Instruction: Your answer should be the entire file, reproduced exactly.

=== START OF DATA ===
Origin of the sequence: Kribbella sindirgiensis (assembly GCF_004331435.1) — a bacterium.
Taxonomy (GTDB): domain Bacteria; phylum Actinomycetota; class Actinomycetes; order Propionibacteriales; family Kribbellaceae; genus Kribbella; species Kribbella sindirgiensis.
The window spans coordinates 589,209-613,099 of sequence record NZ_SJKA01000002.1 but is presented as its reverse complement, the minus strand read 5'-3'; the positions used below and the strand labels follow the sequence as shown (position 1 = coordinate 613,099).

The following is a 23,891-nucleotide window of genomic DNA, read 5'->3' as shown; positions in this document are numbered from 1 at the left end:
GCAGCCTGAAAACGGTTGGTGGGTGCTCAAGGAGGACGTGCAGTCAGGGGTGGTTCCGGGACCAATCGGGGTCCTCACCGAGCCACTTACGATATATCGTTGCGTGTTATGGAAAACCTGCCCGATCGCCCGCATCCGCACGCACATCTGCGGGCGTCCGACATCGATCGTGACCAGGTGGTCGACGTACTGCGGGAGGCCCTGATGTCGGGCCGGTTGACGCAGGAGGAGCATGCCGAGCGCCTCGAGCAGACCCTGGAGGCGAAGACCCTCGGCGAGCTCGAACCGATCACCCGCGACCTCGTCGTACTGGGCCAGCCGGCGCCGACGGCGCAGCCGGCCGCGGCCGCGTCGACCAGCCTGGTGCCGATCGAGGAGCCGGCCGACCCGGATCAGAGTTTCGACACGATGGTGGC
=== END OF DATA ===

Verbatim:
Origin of the sequence: Kribbella sindirgiensis (assembly GCF_004331435.1) — a bacterium.
Taxonomy (GTDB): domain Bacteria; phylum Actinomycetota; class Actinomycetes; order Propionibacteriales; family Kribbellaceae; genus Kribbella; species Kribbella sindirgiensis.
The window spans coordinates 589,209-613,099 of sequence record NZ_SJKA01000002.1 but is presented as its reverse complement, the minus strand read 5'-3'; the positions used below and the strand labels follow the sequence as shown (position 1 = coordinate 613,099).

The following is a 23,891-nucleotide window of genomic DNA, read 5'->3' as shown; positions in this document are numbered from 1 at the left end:
GCAGCCTGAAAACGGTTGGTGGGTGCTCAAGGAGGACGTGCAGTCAGGGGTGGTTCCGGGACCAATCGGGGTCCTCACCGAGCCACTTACGATATATCGTTGCGTGTTATGGAAAACCTGCCCGATCGCCCGCATCCGCACGCACATCTGCGGGCGTCCGACATCGATCGTGACCAGGTGGTCGACGTACTGCGGGAGGCCCTGATGTCGGGCCGGTTGACGCAGGAGGAGCATGCCGAGCGCCTCGAGCAGACCCTGGAGGCGAAGACCCTCGGCGAGCTCGAACCGATCACCCGCGACCTCGTCGTACTGGGCCAGCCGGCGCCGACGGCGCAGCCGGCCGCGGCCGCGTCGACCAGCCTGGTGCCGATCGAGGAGCCGGCCGACCCGGATCAGAGTTTCGACACGATGGTGGC